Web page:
Searching for I.B. Singer
A yearlong first encounter with the great Yiddish author who gave me my middle name
There were always two stories about my first name. Mom liked to say it was an homage to John Lennon, while Dad stressed that it honored his older brother who died in the hospital in 1951, only 3 days old, a year before Dad was born. About my middle name, however, there was never any question. Mom had spent two years on a kibbutz in the late 1960s, where an English friend lent her a novel by the man who later became the only Yiddish-language Nobel laureate for literature. She grew to love his books so much that she named me John Isaac Lingan—for John Lennon and lost baby John, and for Isaac Bashevis Singer.
But despite turning out to be a voracious reader from my teens, I dutifully ignored Singer for years. On a subconscious level I must have just enjoyed denying my Jewish mother pleasure. It would have given her such joy if I’d simply cracked open The Collected Stories one day, but I preferred Gravity’s Rainbow, Herzog, White Noise, Jesus’ Son. I wasn’t only trying to meet my quota of teenage rebellion; Singer seemed genuinely uninteresting to me. He was an unabashed believer in God, and I am a skeptic on my most open-minded day. So far as I gathered, he was a chronicler of palsied rabbis and guilt-ridden Holocaust survivors. This half-Catholic, baseball-obsessed suburbanite child of the ’90s somehow never got in the mood for that trip. Plus, bearing his name I felt obligated to embrace him all at once. I agreed with a stray notion in Rilke’s Notebooks of Malte Laurids Brigge: “You didn’t have the right to open one book unless you were prepared to read them all.”
Maybe it was the death of my grandmother, who was born and raised in the same Yiddish-speaking Manhattan that Singer colonized on the page and in reality. Maybe it was being married to a Polish woman who had read Singer’s stories as a child. Maybe it was the birth of our second child, our first son. For whatever reason, I resolved that 2012 would be my year to finally give my middle-namesake his due. I spent the year reading the bulk of his work: all the major novels, dozens of short stories, three volumes of autobiography, a few stray interviews and essays (most of his nonfiction remains untranslated), and one slim biography, Florence Noiville’s Isaac B. Singer: A Life. I was looking for some insight into my mother’s young mind perhaps, or my wife’s—some view of Polishness or Jewishness that might inform my marriage or self-conception. The nominally grown-up me, with financial and familial responsibilities competing for time that used to go purely to reading, was suddenly willing to engage with a few thousand pages about shtetl residents and their transplanted counterparts in New York. Anything that might offer a steadying hand.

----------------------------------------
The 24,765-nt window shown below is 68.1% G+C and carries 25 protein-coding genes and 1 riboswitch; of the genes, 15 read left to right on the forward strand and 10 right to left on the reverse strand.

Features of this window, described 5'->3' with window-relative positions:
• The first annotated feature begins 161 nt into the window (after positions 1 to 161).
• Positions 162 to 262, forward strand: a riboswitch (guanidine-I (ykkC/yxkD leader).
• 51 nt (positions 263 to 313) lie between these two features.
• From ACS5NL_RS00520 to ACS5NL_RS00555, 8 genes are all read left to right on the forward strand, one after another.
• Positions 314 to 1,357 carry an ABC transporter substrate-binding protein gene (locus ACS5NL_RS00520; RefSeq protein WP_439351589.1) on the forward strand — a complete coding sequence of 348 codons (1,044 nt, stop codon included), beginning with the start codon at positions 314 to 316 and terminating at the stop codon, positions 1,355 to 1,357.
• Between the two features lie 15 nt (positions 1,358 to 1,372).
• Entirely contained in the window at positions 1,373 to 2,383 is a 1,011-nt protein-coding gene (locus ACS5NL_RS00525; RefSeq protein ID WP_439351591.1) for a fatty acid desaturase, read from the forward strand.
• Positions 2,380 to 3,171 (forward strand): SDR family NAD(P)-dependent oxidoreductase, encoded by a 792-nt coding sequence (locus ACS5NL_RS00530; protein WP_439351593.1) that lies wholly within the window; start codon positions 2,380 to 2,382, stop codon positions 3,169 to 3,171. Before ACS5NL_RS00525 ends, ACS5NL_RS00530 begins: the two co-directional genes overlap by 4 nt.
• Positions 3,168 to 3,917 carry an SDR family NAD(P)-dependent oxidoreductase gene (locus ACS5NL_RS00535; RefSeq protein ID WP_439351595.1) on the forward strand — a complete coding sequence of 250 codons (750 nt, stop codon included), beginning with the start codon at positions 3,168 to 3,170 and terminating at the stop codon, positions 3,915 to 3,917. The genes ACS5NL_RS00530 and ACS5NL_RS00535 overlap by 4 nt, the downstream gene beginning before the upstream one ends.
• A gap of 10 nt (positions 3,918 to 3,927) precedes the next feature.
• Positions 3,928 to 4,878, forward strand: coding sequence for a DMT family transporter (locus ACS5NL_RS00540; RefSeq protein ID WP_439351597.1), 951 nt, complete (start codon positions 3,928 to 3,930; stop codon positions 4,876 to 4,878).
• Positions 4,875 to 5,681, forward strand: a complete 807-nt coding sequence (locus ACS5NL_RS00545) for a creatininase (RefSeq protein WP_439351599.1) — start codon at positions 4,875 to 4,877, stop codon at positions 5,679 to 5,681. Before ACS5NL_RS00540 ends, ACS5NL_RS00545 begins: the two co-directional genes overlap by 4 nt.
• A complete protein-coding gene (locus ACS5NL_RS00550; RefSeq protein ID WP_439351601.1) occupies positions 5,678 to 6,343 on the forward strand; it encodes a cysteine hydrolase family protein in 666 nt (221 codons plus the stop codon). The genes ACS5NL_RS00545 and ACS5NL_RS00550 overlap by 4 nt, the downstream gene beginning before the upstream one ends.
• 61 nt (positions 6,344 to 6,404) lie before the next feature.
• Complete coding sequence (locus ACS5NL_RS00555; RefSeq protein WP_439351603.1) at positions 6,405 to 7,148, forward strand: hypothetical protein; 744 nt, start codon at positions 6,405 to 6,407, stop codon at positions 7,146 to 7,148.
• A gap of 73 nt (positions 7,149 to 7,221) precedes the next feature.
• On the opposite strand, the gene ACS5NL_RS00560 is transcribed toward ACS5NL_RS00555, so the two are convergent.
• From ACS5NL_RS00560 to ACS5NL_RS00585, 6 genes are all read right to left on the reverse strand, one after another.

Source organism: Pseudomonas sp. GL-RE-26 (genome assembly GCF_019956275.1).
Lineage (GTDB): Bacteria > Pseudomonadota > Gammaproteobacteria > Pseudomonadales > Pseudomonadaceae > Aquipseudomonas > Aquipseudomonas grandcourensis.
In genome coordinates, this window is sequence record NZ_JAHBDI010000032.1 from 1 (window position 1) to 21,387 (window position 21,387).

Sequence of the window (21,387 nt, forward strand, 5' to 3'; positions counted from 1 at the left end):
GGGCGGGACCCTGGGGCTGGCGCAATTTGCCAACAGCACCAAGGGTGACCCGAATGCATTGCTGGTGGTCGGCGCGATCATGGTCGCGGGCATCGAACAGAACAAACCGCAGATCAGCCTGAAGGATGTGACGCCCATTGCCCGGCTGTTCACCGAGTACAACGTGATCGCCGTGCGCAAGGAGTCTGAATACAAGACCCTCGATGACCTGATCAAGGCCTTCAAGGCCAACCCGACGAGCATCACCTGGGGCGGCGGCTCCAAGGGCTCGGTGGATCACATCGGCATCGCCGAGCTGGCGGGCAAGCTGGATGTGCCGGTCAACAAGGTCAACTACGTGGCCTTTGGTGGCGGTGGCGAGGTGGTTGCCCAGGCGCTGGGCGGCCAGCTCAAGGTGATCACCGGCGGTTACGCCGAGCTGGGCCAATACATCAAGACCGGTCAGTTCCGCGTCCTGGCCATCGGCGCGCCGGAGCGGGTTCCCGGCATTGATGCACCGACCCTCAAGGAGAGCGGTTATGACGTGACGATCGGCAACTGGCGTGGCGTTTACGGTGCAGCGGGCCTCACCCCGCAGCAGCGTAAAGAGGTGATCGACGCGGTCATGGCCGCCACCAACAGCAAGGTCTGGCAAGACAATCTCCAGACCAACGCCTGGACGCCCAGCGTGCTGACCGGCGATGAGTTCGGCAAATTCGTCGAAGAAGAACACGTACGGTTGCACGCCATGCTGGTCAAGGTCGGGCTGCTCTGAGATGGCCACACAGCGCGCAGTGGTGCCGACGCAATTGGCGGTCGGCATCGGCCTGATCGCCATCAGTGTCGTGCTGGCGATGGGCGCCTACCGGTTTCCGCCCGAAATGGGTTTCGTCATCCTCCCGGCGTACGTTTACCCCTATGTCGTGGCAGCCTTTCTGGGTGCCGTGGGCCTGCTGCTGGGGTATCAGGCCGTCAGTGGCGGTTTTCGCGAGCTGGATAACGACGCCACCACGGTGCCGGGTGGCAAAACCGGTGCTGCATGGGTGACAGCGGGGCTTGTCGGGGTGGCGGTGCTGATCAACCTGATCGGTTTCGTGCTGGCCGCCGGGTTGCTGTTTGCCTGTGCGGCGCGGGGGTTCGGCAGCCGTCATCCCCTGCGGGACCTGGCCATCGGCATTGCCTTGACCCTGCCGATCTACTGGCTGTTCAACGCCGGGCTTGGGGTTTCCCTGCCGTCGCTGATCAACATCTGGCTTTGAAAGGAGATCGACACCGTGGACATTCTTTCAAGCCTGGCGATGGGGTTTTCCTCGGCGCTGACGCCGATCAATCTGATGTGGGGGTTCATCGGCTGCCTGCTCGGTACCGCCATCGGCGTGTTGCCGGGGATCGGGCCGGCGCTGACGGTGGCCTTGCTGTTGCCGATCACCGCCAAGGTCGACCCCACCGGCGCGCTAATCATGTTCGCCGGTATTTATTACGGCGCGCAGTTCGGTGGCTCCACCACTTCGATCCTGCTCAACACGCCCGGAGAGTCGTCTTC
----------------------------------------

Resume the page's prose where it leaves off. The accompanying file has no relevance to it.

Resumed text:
I started with Love and Exile, a late-career collection of three contiguous memoirs—of Singer’s life as young boy, of his entrance into the Warsaw writing community, and of his initial experience in America. Singer was well into his 70s when he wrote these three “spiritual autobiographies,” the first two of which are almost short enough to be read during a haircut. The writing is smooth but plain and repetitive. He harps endlessly on his existential torment as a young man, describing the anguish of years spent flitting guiltily between Spinoza and the Torah. As a boy, Singer was obsessed with fate and God’s will, like a prepubescent Woody Allen without the jokes. As a young man, he carried that same sense of shame and self-hatred into multiple unsatisfying relationships with women who, by his telling, attached themselves to him like barnacles. The drama of Singer’s early life was the kind of thing I feared it might be: struggles with a God I didn’t believe in, and with a berserk and joyless bachelorhood that couldn’t have borne less of a resemblance to my current life. So, I excused this book as a throat-clearing exercise and waded into Singer’s real work, the fiction.